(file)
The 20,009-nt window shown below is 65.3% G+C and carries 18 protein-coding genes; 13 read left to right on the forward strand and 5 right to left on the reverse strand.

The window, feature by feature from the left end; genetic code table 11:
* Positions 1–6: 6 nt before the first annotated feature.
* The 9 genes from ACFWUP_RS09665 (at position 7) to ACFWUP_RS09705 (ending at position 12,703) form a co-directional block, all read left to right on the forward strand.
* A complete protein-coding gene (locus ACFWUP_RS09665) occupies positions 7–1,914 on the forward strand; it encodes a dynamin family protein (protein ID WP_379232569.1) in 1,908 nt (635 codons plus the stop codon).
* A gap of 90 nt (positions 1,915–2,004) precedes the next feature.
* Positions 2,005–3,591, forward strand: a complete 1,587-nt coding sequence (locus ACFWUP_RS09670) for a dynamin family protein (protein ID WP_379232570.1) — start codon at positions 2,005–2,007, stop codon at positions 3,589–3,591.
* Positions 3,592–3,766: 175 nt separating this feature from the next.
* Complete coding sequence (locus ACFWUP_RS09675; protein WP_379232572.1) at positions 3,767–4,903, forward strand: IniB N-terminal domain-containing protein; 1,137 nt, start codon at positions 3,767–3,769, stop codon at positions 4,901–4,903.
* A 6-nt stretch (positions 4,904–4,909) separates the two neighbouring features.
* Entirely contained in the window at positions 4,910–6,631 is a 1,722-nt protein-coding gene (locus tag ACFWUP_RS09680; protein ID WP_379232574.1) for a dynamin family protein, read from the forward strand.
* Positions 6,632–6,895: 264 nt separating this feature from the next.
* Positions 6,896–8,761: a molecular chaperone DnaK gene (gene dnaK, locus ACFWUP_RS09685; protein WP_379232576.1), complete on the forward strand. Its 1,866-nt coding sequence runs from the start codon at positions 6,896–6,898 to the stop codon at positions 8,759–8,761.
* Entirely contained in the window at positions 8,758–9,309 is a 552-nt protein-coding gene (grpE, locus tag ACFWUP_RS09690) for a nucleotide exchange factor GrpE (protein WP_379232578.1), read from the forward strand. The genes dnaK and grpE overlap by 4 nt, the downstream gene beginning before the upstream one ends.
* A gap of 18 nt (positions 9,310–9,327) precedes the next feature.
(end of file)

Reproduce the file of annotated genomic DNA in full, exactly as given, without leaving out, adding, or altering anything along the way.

The 20,009-nt window shown below is 65.3% G+C and carries 18 protein-coding genes; 13 read left to right on the forward strand and 5 right to left on the reverse strand.

The window, feature by feature from the left end; genetic code table 11:
* Positions 1–6: 6 nt before the first annotated feature.
* The 9 genes from ACFWUP_RS09665 (at position 7) to ACFWUP_RS09705 (ending at position 12,703) form a co-directional block, all read left to right on the forward strand.
* A complete protein-coding gene (locus ACFWUP_RS09665) occupies positions 7–1,914 on the forward strand; it encodes a dynamin family protein (protein ID WP_379232569.1) in 1,908 nt (635 codons plus the stop codon).
* A gap of 90 nt (positions 1,915–2,004) precedes the next feature.
* Positions 2,005–3,591, forward strand: a complete 1,587-nt coding sequence (locus ACFWUP_RS09670) for a dynamin family protein (protein ID WP_379232570.1) — start codon at positions 2,005–2,007, stop codon at positions 3,589–3,591.
* Positions 3,592–3,766: 175 nt separating this feature from the next.
* Complete coding sequence (locus ACFWUP_RS09675; protein WP_379232572.1) at positions 3,767–4,903, forward strand: IniB N-terminal domain-containing protein; 1,137 nt, start codon at positions 3,767–3,769, stop codon at positions 4,901–4,903.
* A 6-nt stretch (positions 4,904–4,909) separates the two neighbouring features.
* Entirely contained in the window at positions 4,910–6,631 is a 1,722-nt protein-coding gene (locus tag ACFWUP_RS09680; protein ID WP_379232574.1) for a dynamin family protein, read from the forward strand.
* Positions 6,632–6,895: 264 nt separating this feature from the next.
* Positions 6,896–8,761: a molecular chaperone DnaK gene (gene dnaK, locus ACFWUP_RS09685; protein WP_379232576.1), complete on the forward strand. Its 1,866-nt coding sequence runs from the start codon at positions 6,896–6,898 to the stop codon at positions 8,759–8,761.
* Entirely contained in the window at positions 8,758–9,309 is a 552-nt protein-coding gene (grpE, locus tag ACFWUP_RS09690) for a nucleotide exchange factor GrpE (protein WP_379232578.1), read from the forward strand. The genes dnaK and grpE overlap by 4 nt, the downstream gene beginning before the upstream one ends.
* A gap of 18 nt (positions 9,310–9,327) precedes the next feature.